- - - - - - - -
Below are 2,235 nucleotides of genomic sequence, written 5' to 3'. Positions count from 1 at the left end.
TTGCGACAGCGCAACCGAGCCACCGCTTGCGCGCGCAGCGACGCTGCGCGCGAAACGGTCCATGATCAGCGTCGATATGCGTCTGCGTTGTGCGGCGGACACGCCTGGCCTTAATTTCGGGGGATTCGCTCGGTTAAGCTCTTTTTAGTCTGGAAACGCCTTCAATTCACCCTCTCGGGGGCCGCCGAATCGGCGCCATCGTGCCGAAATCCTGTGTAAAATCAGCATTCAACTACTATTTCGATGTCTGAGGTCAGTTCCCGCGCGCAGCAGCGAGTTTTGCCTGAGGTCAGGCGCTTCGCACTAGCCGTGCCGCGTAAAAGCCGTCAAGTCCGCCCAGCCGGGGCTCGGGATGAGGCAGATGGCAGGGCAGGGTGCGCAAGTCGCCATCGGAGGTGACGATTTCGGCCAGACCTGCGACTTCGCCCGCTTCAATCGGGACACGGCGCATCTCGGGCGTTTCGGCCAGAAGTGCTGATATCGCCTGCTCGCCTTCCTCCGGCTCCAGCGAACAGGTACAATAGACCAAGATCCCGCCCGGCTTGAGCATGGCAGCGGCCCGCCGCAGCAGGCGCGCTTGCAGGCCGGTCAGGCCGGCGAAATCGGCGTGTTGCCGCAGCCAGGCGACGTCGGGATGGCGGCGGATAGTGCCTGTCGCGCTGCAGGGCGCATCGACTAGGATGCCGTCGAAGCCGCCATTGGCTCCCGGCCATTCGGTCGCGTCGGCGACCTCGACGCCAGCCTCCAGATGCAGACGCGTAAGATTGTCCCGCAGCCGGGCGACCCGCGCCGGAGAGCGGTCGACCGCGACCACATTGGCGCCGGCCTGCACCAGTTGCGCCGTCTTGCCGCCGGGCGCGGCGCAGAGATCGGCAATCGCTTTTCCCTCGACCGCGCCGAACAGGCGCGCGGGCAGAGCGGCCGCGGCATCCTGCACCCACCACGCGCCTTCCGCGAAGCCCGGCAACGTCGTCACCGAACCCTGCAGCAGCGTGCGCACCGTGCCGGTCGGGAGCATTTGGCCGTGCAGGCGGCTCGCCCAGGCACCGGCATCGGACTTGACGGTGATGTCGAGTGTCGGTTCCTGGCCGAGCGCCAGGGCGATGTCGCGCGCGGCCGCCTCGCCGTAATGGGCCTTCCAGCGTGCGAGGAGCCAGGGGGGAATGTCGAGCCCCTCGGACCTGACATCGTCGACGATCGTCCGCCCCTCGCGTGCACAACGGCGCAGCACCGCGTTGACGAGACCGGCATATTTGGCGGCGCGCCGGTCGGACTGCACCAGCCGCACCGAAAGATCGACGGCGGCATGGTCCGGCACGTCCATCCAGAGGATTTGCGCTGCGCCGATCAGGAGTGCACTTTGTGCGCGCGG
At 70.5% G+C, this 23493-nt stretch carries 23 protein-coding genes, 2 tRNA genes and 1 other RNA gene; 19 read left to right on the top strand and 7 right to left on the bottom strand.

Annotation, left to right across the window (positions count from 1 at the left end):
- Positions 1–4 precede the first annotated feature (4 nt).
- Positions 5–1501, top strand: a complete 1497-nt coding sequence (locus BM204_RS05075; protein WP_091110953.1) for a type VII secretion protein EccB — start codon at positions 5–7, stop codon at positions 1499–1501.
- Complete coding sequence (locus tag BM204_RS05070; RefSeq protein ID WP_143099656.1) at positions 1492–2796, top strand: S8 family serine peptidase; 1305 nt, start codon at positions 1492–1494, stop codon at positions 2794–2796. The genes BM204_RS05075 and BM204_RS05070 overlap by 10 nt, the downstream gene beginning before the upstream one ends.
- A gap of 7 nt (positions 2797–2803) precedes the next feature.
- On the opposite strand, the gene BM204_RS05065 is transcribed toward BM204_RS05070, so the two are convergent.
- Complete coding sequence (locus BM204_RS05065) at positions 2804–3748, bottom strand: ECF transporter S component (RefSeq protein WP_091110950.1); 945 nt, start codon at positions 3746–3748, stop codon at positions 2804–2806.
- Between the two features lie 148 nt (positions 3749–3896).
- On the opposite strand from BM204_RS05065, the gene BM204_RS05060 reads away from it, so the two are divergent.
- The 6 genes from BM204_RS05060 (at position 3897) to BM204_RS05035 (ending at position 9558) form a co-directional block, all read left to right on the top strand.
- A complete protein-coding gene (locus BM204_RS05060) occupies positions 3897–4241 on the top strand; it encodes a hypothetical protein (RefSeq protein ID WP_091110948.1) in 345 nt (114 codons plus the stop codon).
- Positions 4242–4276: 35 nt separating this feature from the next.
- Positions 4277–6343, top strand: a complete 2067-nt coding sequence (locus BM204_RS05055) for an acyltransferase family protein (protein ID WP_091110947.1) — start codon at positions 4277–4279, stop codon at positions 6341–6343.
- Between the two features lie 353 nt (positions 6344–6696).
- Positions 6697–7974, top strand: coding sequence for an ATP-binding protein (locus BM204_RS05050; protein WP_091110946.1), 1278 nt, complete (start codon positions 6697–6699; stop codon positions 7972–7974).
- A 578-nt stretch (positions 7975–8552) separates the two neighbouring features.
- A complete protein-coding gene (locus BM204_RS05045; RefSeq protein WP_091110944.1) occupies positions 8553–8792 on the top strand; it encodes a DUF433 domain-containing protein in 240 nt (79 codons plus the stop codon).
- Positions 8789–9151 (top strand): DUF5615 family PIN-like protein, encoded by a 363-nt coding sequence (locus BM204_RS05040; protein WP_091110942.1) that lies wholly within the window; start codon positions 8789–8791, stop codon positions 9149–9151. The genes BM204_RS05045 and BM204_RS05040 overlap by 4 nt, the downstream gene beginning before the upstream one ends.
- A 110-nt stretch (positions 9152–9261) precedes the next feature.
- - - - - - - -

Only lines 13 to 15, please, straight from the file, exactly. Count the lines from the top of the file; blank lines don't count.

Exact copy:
- The 6 genes from BM204_RS05060 (at position 3897) to BM204_RS05035 (ending at position 9558) form a co-directional block, all read left to right on the top strand.
- A complete protein-coding gene (locus BM204_RS05060) occupies positions 3897–4241 on the top strand; it encodes a hypothetical protein (RefSeq protein ID WP_091110948.1) in 345 nt (114 codons plus the stop codon).
- Positions 4242–4276: 35 nt separating this feature from the next.